It is important to elaborate on why a new phishing training is important, and the statistics will help you with that. Show your executives that you measure high-human risk in your organization. If you have been doing phishing training or penetration tests, show them the results, and explain why you are not happy with the numbers.

It’s a fact that a data breach could happen any time – and one click from an employee could be enough for an attacker to gain access to your systems. Dealing with a breach is a burden, not only from a financial perspective, but also from legal, compliance, and brand perspectives.  You need a phishing training that reduces your risk because you want to do everything in your power to avoid a data breach.

 

What are your objectives?

 

Your objectives can vary, but usually, your main goal is to reduce employee-related risk in the organization and defend the company from a possible breach.

 

What happens if you delay the implementation?

 

Paint a picture to executives of what could happen if you didn’t invest. How would you deal with a breach? What resources would you need? What would it cost you financially? Would there be other damages?

 

Introduce how you plan to mitigate the risk

 

Propose a solution that could help you to mitigate the risk and achieve your objective. Typically, you want to invest in people-first phishing training that makes your team more efficient, reduces your risk, and also positively impacts your strategy. The latter could mean something different for each organization. Everybody wants to make sure that a data breach doesn’t happen so that the consumers can trust the business, but others could be also prioritizing building a culture where all employees care about security. Find out how this new solution can help you to do your job better.

You want to emphasize the benefits to the entire organization of the product you propose. What can this phishing training do for your organization that your current one cannot? How is it different from the phishing tests you’ve been previously running?

Are there any proven metrics? Are there KPIs you will want to achieve with this that can also impact your risk profile positively? (This is the place to mention those.) Will the solution help you to promote a security culture where everyone is responsible for safety? This could also contribute to risk reduction.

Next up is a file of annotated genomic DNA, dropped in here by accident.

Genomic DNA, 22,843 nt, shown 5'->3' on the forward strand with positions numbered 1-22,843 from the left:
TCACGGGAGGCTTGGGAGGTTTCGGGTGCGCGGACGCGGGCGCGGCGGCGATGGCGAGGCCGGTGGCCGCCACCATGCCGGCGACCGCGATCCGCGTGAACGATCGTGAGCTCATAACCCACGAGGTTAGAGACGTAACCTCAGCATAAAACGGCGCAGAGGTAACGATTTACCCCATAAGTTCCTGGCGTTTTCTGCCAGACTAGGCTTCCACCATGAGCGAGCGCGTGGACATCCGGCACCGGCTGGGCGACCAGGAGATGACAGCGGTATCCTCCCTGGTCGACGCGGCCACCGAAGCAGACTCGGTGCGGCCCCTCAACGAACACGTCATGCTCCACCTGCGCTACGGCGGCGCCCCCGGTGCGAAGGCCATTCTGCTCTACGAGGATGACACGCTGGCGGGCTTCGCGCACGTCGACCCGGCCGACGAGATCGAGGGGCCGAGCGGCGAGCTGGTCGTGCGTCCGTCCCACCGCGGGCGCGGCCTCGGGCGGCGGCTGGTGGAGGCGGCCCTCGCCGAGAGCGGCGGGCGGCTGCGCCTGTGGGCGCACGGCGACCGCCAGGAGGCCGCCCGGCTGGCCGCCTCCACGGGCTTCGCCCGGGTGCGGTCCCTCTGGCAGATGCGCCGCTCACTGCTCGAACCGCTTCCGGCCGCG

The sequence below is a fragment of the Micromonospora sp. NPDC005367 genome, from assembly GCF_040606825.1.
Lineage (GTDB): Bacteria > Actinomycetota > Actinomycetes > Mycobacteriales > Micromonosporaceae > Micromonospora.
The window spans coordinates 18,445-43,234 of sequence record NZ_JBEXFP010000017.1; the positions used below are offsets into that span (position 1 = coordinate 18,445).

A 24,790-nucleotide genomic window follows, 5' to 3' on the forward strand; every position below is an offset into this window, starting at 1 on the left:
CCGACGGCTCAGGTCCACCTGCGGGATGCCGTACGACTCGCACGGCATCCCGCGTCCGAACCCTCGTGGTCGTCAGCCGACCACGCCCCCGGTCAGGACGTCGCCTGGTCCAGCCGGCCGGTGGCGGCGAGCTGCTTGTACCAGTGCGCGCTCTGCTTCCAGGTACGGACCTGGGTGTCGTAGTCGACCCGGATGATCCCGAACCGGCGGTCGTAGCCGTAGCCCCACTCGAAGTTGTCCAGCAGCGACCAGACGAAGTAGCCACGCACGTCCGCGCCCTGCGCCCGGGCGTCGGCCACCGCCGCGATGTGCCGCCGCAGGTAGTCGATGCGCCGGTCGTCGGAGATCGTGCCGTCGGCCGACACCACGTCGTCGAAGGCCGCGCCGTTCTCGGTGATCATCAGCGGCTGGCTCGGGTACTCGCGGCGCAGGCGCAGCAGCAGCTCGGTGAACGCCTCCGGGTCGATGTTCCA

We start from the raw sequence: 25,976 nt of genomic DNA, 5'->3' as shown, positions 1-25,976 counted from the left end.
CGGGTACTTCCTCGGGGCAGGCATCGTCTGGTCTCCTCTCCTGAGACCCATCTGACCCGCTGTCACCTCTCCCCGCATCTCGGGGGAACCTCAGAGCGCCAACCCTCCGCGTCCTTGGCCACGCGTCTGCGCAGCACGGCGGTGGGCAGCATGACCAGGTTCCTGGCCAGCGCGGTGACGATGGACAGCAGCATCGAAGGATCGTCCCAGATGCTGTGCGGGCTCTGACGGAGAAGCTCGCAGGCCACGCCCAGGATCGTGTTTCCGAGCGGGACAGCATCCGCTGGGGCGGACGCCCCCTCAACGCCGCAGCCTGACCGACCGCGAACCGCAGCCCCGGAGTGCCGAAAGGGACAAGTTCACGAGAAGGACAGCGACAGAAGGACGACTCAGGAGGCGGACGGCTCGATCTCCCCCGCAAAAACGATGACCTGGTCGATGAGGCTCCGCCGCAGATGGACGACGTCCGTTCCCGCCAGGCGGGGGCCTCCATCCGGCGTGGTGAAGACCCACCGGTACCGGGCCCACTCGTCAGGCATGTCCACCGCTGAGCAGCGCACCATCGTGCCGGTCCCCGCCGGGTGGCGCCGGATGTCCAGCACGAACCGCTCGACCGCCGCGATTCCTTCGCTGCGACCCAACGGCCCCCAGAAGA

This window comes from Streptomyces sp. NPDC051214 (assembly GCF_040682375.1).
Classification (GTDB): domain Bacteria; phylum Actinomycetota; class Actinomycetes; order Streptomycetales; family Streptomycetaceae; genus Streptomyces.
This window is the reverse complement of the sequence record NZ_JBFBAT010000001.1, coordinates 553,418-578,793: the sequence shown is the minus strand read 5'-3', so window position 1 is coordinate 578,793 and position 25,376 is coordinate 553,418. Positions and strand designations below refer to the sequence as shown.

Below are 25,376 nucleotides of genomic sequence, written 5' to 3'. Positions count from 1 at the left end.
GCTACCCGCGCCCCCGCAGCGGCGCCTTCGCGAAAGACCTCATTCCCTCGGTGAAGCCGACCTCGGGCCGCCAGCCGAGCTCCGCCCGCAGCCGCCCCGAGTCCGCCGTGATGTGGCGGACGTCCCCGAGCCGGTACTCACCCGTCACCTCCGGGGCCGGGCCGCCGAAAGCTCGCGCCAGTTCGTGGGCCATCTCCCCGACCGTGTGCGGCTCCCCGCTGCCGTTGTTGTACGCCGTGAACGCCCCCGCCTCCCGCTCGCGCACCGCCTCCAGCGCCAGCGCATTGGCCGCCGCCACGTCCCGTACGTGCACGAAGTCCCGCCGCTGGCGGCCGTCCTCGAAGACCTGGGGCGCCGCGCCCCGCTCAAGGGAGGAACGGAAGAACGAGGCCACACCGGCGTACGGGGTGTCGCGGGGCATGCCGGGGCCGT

The cost and the return of investment

 

Communicate the cost of investment for the period of time you are looking at. Typically, all vendors provide options to sign for one, two, or three years at the start.

Vendors are usually selling seats per employee, and you may start with a smaller sample size, and then gradually increase it and add more employees to the training over time.

 

When can you expect the ROI?

 

In terms of return of investment (ROI), make your calculations in advance. To calculate the return of investment for the new solution, look at the total internal direct cost of phishing remediation per year, the loss in productivity per year with the old solution or without the new solution, management cost per year, and hosting cost per year and compare it with the value of the proposed solution.

 

A sound investment for a more resilient organization

 

The most crucial point that you need to communicate to executives is that you are working on strengthening your company’s resilience, and your employees are in the center of building up better defenses. While justifying the cost of the phishing training can be difficult, once you have created a detailed business case, you’ll show that it’s a small investment to protect your organization from the potential consequences of human error.